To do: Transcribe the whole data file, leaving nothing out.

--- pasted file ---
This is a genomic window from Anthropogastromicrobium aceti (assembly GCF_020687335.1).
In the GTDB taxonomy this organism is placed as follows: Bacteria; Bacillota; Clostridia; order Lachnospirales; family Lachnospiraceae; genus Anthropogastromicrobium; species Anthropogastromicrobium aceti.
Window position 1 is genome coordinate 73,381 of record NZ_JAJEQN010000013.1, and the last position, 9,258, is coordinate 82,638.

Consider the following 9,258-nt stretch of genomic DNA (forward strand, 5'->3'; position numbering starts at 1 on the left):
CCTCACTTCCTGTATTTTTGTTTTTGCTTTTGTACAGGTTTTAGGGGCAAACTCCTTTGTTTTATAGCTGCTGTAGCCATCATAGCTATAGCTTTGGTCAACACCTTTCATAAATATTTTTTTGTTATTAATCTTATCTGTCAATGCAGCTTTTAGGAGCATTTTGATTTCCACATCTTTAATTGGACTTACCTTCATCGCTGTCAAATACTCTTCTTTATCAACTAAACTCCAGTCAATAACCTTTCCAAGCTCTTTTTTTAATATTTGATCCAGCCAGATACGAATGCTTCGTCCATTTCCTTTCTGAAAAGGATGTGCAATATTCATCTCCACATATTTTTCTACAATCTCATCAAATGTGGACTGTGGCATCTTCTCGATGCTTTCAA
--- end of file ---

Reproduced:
This is a genomic window from Anthropogastromicrobium aceti (assembly GCF_020687335.1).
In the GTDB taxonomy this organism is placed as follows: Bacteria; Bacillota; Clostridia; order Lachnospirales; family Lachnospiraceae; genus Anthropogastromicrobium; species Anthropogastromicrobium aceti.
Window position 1 is genome coordinate 73,381 of record NZ_JAJEQN010000013.1, and the last position, 9,258, is coordinate 82,638.

Consider the following 9,258-nt stretch of genomic DNA (forward strand, 5'->3'; position numbering starts at 1 on the left):
CCTCACTTCCTGTATTTTTGTTTTTGCTTTTGTACAGGTTTTAGGGGCAAACTCCTTTGTTTTATAGCTGCTGTAGCCATCATAGCTATAGCTTTGGTCAACACCTTTCATAAATATTTTTTTGTTATTAATCTTATCTGTCAATGCAGCTTTTAGGAGCATTTTGATTTCCACATCTTTAATTGGACTTACCTTCATCGCTGTCAAATACTCTTCTTTATCAACTAAACTCCAGTCAATAACCTTTCCAAGCTCTTTTTTTAATATTTGATCCAGCCAGATACGAATGCTTCGTCCATTTCCTTTCTGAAAAGGATGTGCAATATTCATCTCCACATATTTTTCTACAATCTCATCAAATGTGGACTGTGGCATCTTCTCGATGCTTTCAA